COMPUTER CONTROLLED AUTOMATIC SHIP POSITIONING IN ROTTERDAM HARBOUR
Pilots, equipped with a 24-channel VHF set communicate with the appropiate radarstation, use the assigned channel for the radarcoverage area concerned and switch to the next channel after hand-over has taken place. The information supplied to pilots consists of the position of the ship, relative to familiar landmarks and leading lines, amplified with additional information, such as sur- face pictures, shipping movements in the area, possible navigational hazards etc. Most of this information is extracted directly from the (shore) radarscreens Rivercraft, which are not under ob- ligation to be piloted, usually monitor these channels to acquire information on traffic on the river, needed for a safer passage. The present systems has proved to be a invaluable aid to the safety of navigation. It has reduced the number of accidents and collisions spect- acularly under conditions of reduced visibility. The available statistics show that in the period 1959-1963 an average of 0,28 collisions per 1000 shipping movements took place, compared to for example 0,83 on the river Scheldt and 0,68 on the river Thames.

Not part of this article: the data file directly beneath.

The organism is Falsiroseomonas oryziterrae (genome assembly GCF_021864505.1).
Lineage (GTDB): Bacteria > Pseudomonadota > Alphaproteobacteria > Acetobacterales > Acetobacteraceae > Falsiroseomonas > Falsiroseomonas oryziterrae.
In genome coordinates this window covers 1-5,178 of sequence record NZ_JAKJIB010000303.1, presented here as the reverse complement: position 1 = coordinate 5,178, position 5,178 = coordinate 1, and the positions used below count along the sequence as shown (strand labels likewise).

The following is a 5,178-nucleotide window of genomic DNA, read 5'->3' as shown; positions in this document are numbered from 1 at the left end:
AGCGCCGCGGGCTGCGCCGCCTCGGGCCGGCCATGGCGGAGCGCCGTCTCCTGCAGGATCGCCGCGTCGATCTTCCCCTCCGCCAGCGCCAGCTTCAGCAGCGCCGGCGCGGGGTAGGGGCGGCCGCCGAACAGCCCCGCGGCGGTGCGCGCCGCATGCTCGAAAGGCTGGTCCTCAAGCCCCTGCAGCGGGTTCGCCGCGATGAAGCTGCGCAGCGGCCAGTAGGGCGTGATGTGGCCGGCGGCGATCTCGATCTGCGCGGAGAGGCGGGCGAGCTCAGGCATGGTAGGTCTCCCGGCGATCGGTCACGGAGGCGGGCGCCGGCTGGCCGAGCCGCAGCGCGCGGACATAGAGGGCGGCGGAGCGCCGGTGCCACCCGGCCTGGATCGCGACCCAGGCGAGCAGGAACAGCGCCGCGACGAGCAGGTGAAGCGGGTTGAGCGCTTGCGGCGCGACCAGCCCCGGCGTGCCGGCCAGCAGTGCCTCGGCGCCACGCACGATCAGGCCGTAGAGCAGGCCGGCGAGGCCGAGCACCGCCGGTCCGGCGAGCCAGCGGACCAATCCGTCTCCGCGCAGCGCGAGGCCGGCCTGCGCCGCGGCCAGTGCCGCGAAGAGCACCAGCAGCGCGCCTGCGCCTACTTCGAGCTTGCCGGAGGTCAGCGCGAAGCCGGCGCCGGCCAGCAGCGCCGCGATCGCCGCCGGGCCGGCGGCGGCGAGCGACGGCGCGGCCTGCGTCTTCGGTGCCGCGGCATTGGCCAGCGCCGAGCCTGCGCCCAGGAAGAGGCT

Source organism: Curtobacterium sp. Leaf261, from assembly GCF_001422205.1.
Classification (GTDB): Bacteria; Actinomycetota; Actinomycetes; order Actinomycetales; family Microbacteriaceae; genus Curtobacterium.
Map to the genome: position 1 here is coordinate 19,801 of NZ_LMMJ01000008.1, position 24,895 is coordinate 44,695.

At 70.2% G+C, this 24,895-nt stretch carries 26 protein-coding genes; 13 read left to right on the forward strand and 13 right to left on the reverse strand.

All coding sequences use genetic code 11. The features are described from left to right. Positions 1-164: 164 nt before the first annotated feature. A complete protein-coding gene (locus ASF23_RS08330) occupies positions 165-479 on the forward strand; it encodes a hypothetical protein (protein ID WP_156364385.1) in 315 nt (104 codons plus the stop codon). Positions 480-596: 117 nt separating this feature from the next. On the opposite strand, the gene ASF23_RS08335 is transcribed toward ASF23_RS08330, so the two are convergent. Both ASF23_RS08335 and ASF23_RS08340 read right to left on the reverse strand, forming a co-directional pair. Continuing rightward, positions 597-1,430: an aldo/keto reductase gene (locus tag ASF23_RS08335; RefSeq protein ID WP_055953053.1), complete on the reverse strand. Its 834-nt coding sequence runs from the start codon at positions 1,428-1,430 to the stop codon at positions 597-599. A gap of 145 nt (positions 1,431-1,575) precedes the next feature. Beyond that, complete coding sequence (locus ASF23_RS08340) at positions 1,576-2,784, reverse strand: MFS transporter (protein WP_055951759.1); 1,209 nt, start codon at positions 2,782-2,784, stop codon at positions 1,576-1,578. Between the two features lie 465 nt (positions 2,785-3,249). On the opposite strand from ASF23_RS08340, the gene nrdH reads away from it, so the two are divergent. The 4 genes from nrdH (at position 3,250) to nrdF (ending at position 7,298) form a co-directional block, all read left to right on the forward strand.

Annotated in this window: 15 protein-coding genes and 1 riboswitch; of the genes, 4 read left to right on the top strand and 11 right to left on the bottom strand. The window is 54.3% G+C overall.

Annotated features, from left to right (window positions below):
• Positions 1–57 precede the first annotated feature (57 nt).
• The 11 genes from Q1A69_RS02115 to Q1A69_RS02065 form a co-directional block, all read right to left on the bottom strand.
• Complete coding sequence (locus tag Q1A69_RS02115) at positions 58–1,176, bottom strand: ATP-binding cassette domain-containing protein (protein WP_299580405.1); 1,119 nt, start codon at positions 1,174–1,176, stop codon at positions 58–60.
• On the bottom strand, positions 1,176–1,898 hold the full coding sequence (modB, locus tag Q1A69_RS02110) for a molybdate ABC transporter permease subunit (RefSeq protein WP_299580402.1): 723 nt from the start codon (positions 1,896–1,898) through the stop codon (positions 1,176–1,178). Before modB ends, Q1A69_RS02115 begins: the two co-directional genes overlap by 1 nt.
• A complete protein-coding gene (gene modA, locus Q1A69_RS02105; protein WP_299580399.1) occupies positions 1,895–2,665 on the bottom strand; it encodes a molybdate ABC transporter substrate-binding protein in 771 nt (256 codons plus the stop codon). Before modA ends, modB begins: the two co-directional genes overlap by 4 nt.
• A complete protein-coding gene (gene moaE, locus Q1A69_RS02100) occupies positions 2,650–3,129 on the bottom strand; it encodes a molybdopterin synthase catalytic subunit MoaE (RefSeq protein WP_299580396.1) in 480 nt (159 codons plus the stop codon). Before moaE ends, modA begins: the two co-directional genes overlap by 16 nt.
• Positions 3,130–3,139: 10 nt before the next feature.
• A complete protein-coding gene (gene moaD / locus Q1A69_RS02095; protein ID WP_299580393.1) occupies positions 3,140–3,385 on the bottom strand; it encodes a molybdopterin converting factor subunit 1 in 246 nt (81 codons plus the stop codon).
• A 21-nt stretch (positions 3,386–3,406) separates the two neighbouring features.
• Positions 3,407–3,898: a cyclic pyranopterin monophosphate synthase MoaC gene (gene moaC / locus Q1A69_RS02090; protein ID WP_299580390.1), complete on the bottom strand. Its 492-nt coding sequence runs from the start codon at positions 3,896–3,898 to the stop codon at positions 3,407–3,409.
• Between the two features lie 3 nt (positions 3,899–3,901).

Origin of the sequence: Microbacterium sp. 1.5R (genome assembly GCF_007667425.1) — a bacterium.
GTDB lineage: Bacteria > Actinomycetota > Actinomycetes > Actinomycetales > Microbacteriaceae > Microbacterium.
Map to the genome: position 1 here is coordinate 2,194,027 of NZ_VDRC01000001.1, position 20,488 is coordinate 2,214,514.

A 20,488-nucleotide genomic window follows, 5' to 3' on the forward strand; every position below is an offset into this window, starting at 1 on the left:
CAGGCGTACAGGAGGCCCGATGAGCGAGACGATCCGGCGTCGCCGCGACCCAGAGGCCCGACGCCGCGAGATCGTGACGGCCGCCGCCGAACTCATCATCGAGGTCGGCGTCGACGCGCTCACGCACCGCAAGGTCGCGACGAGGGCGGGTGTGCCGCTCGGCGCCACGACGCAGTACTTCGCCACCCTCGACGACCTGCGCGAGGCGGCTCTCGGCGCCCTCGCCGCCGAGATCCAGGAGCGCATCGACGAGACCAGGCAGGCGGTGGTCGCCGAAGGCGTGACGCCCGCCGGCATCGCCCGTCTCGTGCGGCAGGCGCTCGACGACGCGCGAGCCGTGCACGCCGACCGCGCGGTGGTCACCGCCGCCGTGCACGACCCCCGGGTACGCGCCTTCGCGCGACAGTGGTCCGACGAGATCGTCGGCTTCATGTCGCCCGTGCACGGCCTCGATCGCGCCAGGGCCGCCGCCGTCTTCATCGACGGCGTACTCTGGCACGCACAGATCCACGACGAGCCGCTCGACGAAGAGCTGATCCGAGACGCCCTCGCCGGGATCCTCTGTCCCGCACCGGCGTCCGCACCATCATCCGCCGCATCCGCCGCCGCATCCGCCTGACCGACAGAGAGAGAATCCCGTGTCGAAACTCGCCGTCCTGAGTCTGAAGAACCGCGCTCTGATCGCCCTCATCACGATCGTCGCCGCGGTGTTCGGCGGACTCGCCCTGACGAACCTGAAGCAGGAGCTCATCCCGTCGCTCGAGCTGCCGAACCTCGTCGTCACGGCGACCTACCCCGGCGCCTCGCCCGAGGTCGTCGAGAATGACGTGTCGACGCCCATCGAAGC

- "Symposium Papers on Electronics in Harbor Operations," presented at RTCM Assembly Meeting, April 29-30 and May 1, 1970, San Francisco, California, with the participation of Tug Communications, Incorporated.
Radio Technical Commission for Marine Services/Federal Communications Commission
Washington, DC United States 20554
- Publication Date: 1970
- Volume: I
- TRT Terms: Automatic control; Control systems; Harbors; Highway traffic control; Information processing; Radar; Voyage management systems
- Old TRIS Terms: Automatic ship positioning; Harbor advisory radar; Shore based radar
- Subject Areas: Marine Transportation; Operations and Traffic Management; Terminals and Facilities;
- Accession Number: 00007299
- Record Type: Publication
- Report/Paper Numbers: 84-70/DO-52 Paper
- Files: TRIS
- Created Date: Dec 22 1973 12:00AM